In Turkey, Darwin is being removed from textbooks
Some parts of the world are going backward right now. Where will it leave us?
Science education is being attacked in several countries at the same time, including right here in the good ol' U. S. of A.
The latest? The country of Turkey has banned the teaching of evolution and even the mention of natural selection and Charles Darwin from the biology textbooks of secondary school children. The law was passed to make such changes soon after an attempted political coup in 2016. Since that move, the country's government has moved toward a much more authoritarian model—one that regards religious fundamentalism above science and schools. Erdogan's government is also creating a massive refugee crisis as those who do not wish to live under sharia law escape the country, mainly to Greece.
This has been accompanied by a sharp rise in the number of religious schools across the country—at least a 10-fold increase since 2002—many of which are located where there simply are no other schools available, so students have no choice.
In a New Scientist op-ed, journalist Rachel Jolley lays it out quite plainly:
"These trends are part of a shift by the current Turkish government away from the fact-based education and society envisaged and introduced by Turkey’s moderniser and first president Kemal Atatürk in the 1920s and 30s. Index, a global publishing and campaigning organisation on free expression, has also charted the pressures Turkish academics are under in its Turkey Uncensored project."
The pandemic reminds us that our higher education system, with all its flaws, remains a key part of our strategic reserve.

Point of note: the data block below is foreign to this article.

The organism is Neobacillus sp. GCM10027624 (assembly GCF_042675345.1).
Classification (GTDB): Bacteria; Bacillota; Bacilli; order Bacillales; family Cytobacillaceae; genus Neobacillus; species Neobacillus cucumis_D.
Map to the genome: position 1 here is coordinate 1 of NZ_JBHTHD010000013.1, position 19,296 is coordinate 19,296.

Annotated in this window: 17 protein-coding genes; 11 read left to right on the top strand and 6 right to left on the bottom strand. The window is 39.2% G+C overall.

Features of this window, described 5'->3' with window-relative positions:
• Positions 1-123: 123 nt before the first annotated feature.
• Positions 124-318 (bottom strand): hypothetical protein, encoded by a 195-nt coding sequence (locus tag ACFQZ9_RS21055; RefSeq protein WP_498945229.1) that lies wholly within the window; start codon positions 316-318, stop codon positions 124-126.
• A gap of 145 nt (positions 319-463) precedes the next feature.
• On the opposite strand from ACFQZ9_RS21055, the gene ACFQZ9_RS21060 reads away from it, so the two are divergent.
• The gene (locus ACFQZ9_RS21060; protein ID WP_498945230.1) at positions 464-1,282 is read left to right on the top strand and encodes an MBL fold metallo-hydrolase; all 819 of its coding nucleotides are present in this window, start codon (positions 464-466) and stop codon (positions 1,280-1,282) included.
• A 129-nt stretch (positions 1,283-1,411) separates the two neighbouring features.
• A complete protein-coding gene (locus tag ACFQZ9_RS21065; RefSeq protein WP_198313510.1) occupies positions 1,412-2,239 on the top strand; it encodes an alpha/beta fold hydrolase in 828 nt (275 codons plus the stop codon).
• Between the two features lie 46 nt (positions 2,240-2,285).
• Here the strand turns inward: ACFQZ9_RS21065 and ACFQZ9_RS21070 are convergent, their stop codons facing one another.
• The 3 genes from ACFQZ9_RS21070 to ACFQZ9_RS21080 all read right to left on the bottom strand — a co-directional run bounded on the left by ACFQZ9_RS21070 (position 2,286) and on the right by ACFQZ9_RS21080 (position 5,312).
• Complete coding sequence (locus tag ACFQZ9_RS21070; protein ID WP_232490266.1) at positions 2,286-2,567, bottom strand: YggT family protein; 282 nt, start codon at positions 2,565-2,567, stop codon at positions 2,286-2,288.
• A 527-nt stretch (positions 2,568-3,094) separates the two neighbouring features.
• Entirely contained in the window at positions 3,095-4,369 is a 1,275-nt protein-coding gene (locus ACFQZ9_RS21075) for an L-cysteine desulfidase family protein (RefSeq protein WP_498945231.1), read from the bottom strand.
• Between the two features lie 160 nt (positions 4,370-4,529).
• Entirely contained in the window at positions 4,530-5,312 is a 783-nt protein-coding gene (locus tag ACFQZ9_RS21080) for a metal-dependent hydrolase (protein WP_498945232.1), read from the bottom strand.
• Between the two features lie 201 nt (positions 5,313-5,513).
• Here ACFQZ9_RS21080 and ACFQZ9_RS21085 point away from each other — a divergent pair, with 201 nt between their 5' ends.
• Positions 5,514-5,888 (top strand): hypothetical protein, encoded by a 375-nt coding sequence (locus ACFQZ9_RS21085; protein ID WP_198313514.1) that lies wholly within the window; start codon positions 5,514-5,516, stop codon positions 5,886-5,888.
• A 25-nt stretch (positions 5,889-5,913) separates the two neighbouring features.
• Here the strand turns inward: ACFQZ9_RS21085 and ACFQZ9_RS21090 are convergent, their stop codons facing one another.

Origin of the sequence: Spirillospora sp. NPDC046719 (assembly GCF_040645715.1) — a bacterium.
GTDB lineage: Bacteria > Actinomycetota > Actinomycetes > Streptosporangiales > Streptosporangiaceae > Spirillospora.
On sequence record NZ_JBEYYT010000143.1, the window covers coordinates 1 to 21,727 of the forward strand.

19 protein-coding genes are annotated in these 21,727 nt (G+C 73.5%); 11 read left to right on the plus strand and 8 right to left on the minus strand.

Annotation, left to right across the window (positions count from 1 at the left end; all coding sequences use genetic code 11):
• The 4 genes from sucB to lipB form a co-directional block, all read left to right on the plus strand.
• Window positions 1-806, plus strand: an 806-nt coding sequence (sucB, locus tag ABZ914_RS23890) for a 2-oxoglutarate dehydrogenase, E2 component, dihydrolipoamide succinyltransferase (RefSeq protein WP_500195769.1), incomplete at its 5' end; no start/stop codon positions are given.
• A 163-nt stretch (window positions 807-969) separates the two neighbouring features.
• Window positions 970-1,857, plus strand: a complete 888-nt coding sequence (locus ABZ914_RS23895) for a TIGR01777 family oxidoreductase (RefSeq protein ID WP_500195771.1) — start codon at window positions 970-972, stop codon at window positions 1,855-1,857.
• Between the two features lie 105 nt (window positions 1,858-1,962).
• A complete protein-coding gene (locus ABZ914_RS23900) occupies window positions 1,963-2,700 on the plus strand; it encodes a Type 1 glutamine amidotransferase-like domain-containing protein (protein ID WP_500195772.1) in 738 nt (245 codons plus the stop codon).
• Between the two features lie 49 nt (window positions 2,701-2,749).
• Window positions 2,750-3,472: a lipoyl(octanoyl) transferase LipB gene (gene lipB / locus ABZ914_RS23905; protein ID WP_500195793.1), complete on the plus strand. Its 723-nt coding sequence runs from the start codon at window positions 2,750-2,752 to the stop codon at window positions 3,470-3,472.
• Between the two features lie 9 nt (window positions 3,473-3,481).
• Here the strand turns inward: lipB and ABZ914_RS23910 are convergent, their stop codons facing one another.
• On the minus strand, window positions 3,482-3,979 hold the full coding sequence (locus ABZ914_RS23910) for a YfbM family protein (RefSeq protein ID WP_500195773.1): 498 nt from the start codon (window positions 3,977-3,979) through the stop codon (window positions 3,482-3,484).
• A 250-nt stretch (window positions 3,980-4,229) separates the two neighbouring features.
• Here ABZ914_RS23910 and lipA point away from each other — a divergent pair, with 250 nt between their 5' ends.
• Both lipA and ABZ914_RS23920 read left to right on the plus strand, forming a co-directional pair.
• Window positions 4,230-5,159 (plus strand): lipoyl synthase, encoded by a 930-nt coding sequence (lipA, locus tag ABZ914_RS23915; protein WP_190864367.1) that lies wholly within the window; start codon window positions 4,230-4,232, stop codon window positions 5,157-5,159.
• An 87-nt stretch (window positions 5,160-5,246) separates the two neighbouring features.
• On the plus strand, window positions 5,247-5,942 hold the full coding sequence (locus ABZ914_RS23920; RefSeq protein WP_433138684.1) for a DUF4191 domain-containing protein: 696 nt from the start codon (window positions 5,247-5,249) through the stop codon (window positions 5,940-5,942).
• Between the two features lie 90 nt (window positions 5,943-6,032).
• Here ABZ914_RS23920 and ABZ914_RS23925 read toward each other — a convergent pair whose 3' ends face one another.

- America's higher education system is under great scrutiny as it adapts to a remote-learning world. These criticisms will only make higher ed more innovative.
- While there are flaws in the system and great challenges ahead, higher education has adapted quickly to allow students to continue learning. John Katzman, CEO of online learning organization Noodle Partners, believes this is cause for optimism not negativity.
- Universities are pillars of scientific research on the COVID-19 frontlines, they bring facts in times of uncertainty and fake news, and, in a bad economy, education is a personal floatation device.
Meteorologists propose a stunning new explanation for the mysterious events in the Bermuda Triangle.
One of life's great mysteries, the Bermuda Triangle might have finally found an explanation. This strange region, that lies in the North Atlantic Ocean between Bermuda, Miami and San Juan, Puerto Rico, has been the presumed cause of dozens and dozens of mind-boggling disappearances of ships and planes.
A debate is raging inside and outside of churches.
- Over 1,200 pastors in California claim they're opening their churches this week against state orders.
- While church leaders demand independence from governmental oversight, 9,000 Catholic churches have received small business loans.
- A number of re-opened churches shut back down after members and clergy became infected with the novel coronavirus.
An MIT system uses wireless signals to measure in-home appliance usage to better understand health tendencies.
For many of us, our microwaves and dishwashers aren't the first thing that come to mind when trying to glean health information, beyond that we should (maybe) lay off the Hot Pockets and empty the dishes in a timely way.